With more plug-in electric vehicles on the road today than ever, automakers are working to solve an impending issue: what to do with used lithium-ion batteries.

Once the batteries are no longer suitable to power vehicles, automakers must recycle or repurpose them.

Now, through a partnership with The Mobility House, the Renault Nissan Alliance is planning to use them in a 100-megawatt power storage plant in Europe.

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The energy-storage facility would give used lithium-ion batteries from the automakers' electric cars a second life for many years into the future.

Reuters reports the plant will be big enough to power 120,000 homes, roughly equaling the output of of one natural-gas or coal-powered utility station.

It may also be used to cover electricity consumption during peak demands. 

Longer-range Renault Zoe electric car, introduced at 2016 Paris Motor Show

Longer-range Renault Zoe electric car, introduced at 2016 Paris Motor Show

The batteries do not generate electricity; instead, they charge—from any generation source, including renewable solar and wind—during times of excess supply and feed electricity back into the grid when needed.

A Renault spokesperson confirmed the automaker is working with The Mobility House but did not specifically confirm the energy storage plant.

"We're working with The Mobility House on several programs including a major energy storage project that is currently still in the study phase," the automaker said.

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Sources told Reuters that Germany or the Netherlands are the top two candidates for the energy storage plant due to their high energy prices.

Like experimental energy-storage facilities in California and elsewhere, the plant's most important role could be to help smooth out solar and wind's unpredictability.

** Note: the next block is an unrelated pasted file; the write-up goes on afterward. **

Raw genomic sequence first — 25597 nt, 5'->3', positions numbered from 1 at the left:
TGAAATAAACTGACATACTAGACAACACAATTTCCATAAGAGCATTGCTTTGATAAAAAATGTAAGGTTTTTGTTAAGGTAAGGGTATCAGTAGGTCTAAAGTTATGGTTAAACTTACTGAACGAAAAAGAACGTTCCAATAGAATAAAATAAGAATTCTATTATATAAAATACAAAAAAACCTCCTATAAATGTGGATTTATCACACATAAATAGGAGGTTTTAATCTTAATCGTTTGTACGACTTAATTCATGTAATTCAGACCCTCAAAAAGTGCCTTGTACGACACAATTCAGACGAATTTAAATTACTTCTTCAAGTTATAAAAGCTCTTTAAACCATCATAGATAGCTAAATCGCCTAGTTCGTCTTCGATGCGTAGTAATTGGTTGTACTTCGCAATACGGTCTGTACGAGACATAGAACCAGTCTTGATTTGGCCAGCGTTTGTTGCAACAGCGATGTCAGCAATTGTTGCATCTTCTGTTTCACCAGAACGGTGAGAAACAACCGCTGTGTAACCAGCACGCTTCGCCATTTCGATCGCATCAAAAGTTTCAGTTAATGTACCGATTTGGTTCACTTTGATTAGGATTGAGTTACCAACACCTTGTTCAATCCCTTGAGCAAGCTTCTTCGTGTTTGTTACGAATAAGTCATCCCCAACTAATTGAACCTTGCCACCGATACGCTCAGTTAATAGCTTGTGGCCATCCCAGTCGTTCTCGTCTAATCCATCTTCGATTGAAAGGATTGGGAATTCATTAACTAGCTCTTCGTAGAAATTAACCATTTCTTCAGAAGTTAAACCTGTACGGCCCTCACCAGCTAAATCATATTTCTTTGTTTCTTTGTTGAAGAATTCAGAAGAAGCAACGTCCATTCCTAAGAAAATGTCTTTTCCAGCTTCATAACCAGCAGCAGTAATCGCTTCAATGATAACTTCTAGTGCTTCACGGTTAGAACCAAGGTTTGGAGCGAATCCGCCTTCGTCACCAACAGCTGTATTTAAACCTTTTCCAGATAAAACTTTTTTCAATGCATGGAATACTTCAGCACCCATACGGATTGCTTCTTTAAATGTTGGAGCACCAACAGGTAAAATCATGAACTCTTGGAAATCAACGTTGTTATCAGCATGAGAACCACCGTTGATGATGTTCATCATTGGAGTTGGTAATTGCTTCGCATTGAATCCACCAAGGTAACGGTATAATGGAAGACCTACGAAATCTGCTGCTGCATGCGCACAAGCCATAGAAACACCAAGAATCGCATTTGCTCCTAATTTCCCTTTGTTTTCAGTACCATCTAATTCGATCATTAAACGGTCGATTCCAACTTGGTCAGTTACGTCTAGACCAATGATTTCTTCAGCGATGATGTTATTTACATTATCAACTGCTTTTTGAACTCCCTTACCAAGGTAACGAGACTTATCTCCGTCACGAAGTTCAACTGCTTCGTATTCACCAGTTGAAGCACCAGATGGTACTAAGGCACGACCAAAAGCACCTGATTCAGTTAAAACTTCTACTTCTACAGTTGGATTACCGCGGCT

Not only does the project give the automaker a place to repurpose used battery packs, but it can earn its operators money competing with traditional utility companies as it sells the power back to the grid.

Longer-range Renault Zoe electric car, introduced at 2016 Paris Motor Show

Longer-range Renault Zoe electric car, introduced at 2016 Paris Motor Show

One analyst foresees automakers adding energy-supply components to their businesses in future.

"What will end up happening is that BMW and Daimler will ... become utilities themselves," said Gerard Reid, founder of Alexa Capital LLP.

In the meantime, Renault continues selling Europe' most popular electric car, the Zoe.

CHECK OUT: 2017 Renault Zoe electric car: larger battery doubles range

That car has experienced a surge in popularity with the introduction of a larger 40-kilowatt-hour battery pack this year.

Under the French system of battery leasing (separate from purchase or lease of the car itself), lessees are able to swap out their earlier, lower-capacity packs for the new, longer-range battery, giving even older Zoes up to 200 miles of range.

In the United States, Nissan is gearing up to introduce the 2018 Leaf, which will sport more conventional design and likely greater range.


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